Diverse and successful retailers call Downtown OKC home
Downtown Oklahoma City continues to be the destination of choice for retailers looking for a unique place to do business. It is home to a mix of one-of-a-kind shops and restaurants, and, better yet, most are locally owned.
From seasoned veterans like B.C. Clark Jewelers and Teena Hicks Co. to newcomers like Native Roots Market and Shop Good, shoppers can find just about anything within the Downtown boundaries.
Where Downtown was once a retail void, shops and restaurants continue to open in every nook and cranny, from the central business district to revitalized areas like Automobile Alley and Film Row.
Retail experts continually point to Downtown as the place to be for those looking to open businesses. With foot traffic from Downtown denizens, visitors and tourists alike, business owners find willing customers for their unique offerings.
“I’m excited to see the increased interest in opening local, independent shops in the downtown area over the last couple of years,” says Allison Bailey, owner of retail consulting firm Barta Bailey. “Future value will be in developing quality communities that will continue to attract customers for the experience and in creating an atmosphere where customers foster a relation ship each time they visit.”
Shop Good owners Justin and Audrey Falk took a chance on Downtown in 2010 when they opened the store at Three N.W. Ninth Street in Automobile Alley. Their mission was simple: sell locally made and ethically produced products, and then give back some of the proceeds to help worthy causes. They could have opened in another area of the city but got a glimpse of what was coming Downtown and wanted to be a part of the burgeoning retail scene.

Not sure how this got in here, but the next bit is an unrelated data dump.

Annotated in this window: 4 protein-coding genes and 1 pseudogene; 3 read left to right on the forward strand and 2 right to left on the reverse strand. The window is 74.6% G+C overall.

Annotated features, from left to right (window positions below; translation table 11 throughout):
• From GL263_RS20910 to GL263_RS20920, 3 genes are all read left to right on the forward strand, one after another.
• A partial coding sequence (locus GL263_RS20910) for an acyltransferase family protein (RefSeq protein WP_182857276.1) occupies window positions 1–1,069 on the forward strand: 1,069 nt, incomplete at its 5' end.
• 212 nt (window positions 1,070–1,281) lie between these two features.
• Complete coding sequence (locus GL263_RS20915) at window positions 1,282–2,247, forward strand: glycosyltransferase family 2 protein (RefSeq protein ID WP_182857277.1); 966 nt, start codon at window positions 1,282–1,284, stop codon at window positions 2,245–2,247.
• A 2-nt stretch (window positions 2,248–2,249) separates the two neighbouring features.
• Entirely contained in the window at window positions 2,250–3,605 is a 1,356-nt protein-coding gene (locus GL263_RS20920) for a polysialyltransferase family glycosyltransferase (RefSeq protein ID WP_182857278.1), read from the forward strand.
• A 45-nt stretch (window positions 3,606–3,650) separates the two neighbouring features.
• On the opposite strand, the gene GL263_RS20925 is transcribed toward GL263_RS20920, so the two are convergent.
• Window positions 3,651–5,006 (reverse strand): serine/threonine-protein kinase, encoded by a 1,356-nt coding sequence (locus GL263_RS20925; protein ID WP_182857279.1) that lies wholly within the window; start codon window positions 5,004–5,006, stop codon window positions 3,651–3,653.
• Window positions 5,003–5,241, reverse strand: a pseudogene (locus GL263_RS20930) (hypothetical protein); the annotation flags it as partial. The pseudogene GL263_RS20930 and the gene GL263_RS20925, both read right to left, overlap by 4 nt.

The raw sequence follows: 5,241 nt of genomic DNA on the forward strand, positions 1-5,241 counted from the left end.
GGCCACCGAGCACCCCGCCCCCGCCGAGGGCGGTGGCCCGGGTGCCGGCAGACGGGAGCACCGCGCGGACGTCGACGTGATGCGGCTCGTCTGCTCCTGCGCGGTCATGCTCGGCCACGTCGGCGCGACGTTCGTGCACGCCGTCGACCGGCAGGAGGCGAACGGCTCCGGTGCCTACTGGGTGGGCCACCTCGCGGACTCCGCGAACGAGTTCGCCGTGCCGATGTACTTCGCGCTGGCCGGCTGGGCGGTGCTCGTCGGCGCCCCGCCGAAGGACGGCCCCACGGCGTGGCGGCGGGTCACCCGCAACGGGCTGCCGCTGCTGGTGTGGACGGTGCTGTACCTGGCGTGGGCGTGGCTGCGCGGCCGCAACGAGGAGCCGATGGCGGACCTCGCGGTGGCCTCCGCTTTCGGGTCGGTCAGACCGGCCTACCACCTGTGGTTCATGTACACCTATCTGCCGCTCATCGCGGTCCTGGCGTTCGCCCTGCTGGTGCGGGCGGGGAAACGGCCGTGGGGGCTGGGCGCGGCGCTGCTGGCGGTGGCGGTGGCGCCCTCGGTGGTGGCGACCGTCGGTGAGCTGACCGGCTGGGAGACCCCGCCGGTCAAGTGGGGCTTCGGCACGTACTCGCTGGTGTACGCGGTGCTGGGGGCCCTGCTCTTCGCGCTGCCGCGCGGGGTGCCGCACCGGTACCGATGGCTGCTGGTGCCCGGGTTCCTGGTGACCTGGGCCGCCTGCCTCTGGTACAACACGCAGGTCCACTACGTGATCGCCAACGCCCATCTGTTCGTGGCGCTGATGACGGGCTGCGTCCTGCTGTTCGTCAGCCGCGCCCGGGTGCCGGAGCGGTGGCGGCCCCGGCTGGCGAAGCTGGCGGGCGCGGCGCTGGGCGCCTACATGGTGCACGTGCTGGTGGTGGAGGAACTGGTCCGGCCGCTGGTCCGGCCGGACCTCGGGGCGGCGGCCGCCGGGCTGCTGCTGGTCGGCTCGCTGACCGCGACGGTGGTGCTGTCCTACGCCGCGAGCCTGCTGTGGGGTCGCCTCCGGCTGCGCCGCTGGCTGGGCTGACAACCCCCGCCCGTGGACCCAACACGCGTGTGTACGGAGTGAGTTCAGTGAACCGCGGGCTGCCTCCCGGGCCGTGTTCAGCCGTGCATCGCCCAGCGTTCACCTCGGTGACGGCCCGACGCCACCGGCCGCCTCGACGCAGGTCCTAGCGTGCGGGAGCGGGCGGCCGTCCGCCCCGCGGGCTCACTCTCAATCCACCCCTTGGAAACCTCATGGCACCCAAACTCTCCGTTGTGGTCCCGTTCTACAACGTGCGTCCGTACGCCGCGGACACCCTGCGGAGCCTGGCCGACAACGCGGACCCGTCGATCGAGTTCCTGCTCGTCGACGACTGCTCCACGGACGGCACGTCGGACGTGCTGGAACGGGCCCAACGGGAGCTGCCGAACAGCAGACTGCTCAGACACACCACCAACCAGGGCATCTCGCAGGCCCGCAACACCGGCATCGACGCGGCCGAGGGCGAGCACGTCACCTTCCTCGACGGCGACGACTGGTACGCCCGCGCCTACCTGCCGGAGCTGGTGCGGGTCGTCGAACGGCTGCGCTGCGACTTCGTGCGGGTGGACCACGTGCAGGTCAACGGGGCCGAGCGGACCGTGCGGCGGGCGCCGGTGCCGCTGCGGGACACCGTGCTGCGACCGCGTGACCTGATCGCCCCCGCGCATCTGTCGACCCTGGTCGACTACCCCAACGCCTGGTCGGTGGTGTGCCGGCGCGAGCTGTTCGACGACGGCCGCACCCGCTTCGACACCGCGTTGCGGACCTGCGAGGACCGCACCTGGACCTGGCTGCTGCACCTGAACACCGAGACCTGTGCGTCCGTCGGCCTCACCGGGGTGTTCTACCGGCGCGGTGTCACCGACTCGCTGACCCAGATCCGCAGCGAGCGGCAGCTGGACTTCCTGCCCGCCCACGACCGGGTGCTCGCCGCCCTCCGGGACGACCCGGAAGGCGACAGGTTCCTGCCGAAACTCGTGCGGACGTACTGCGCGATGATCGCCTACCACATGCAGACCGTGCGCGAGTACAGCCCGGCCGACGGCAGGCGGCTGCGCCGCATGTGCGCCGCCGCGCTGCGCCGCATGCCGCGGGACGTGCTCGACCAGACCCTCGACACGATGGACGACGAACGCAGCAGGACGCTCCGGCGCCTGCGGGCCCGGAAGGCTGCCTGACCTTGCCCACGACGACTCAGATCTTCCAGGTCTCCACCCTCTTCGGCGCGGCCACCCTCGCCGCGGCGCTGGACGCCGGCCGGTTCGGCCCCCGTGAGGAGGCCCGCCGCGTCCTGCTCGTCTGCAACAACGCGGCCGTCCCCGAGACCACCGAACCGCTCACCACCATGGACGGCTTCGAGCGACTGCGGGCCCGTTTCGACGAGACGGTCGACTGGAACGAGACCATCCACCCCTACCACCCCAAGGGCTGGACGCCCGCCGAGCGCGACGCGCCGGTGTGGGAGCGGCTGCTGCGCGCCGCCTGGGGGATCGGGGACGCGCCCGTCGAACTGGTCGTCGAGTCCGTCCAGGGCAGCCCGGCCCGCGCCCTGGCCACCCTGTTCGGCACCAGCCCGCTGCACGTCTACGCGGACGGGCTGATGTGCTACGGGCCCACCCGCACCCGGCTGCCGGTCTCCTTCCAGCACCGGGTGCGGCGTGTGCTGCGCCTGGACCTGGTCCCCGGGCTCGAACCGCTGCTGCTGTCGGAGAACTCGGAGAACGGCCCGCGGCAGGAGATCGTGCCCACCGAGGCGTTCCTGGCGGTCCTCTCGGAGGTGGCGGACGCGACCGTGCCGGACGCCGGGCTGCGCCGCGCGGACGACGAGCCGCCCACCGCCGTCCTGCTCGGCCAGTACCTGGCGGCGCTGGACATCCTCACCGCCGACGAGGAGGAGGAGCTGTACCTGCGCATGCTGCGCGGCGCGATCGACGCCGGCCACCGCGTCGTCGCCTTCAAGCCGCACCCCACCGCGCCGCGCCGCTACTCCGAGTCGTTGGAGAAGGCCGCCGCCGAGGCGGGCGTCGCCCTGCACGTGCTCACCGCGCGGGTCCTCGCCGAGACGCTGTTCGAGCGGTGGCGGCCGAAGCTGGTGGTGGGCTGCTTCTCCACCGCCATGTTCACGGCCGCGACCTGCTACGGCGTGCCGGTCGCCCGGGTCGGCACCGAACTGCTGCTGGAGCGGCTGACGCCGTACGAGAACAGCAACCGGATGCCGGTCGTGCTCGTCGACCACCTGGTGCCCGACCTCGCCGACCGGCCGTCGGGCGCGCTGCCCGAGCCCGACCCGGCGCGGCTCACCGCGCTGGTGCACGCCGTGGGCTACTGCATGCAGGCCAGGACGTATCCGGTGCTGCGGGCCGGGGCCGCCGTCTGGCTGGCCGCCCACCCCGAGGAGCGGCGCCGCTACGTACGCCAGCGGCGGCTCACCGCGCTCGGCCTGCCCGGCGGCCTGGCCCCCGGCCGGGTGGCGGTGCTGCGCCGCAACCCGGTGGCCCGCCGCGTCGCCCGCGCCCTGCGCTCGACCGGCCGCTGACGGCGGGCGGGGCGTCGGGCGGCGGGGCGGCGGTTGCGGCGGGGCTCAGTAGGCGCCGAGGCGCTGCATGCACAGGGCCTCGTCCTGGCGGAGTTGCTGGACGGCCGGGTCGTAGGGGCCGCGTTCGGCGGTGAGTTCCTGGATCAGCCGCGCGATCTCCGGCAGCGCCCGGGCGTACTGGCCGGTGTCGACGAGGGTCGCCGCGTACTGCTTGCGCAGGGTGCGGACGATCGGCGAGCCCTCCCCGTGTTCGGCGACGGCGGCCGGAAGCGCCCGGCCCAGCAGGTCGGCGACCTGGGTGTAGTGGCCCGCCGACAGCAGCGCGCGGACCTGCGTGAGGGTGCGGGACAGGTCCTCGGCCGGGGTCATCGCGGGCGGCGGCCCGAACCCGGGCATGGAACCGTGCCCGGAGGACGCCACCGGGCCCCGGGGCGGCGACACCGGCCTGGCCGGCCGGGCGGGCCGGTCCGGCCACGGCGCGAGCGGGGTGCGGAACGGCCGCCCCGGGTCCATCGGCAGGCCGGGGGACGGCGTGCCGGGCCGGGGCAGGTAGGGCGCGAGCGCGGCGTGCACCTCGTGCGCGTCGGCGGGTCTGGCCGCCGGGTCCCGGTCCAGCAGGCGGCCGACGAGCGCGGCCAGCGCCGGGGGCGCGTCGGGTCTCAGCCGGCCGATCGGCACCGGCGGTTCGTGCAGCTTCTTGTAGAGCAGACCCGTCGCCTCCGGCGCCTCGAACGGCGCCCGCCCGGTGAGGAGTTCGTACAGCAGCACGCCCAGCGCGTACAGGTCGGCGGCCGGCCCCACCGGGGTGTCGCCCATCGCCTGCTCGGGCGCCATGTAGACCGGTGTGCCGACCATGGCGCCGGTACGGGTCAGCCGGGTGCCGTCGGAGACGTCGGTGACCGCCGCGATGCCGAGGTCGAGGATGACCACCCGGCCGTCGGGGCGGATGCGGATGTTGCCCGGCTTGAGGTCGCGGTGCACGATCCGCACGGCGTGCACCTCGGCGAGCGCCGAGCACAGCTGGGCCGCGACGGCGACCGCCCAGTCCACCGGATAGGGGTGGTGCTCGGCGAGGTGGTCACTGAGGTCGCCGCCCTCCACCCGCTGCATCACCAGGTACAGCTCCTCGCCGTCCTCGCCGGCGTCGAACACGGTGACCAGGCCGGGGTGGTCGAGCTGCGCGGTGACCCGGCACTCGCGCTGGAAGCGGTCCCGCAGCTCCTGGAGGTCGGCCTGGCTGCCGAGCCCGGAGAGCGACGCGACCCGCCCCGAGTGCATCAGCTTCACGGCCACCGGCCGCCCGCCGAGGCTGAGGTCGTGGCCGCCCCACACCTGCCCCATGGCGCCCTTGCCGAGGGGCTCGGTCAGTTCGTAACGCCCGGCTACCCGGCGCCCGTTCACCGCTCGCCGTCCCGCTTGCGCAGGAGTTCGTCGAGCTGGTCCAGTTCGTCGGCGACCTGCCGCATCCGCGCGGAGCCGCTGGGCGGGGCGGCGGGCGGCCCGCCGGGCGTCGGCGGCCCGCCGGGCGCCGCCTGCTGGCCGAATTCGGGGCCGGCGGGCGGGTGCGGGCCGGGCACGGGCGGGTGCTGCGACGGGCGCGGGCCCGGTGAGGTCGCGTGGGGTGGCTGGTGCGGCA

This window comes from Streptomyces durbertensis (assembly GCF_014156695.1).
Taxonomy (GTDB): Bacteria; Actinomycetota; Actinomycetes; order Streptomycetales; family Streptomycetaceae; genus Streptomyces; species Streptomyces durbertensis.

“We saw the initial indications that Downtown was going somewhere and reinventing itself,” Justin Falk said. “It just made sense for us.”
Three years after opening, they can’t imagine being anywhere else.
Jane Jenkins, president and CEO of Downtown OKC Inc., says the Falks helped pave the way for diverse retailers to take a chance on Automobile Alley and Downtown.
“Automobile Alley had bike shops, eateries and a wine shop, but nothing like Shop Good at that time,” she says. “There’s a lot of optimism Downtown.”
Jenkins says retailers of all stripes can find success Downtown, especially with an increasing number of new residents and visitors who want to shop.
“The demand is there, especially with the housing and hotels that are booming right now,” she says. “People want to spend their time and their money Downtown.”
Another plus for Downtown shoppers and merchants, Jenkins says, is the close proximity of retailers all accessible within a short walk. Visitors and Downtown veterans can leisurely stroll around the area and find old favorites and some undiscovered gems without ever getting in a car.
“People want walkable shops,” she says. While Downtown is largely populated with locally owned businesses, Jessica Herrera, manager of Retail Development and Recruitment for the Greater Oklahoma City Chamber, says national retailers are also looking Downtown but are willing to adapt to the landscape with smaller, more urban stores.
“Downtown Oklahoma is doing a great job keeping its customers engaged by offering entertainment, arts, food and technology in conjunction with the developing retail,” she says. “And with the growing population and efforts currently underway to enhance the downtown physical environment, I expect we will see increased retail development and sustainable growth in the years to come.”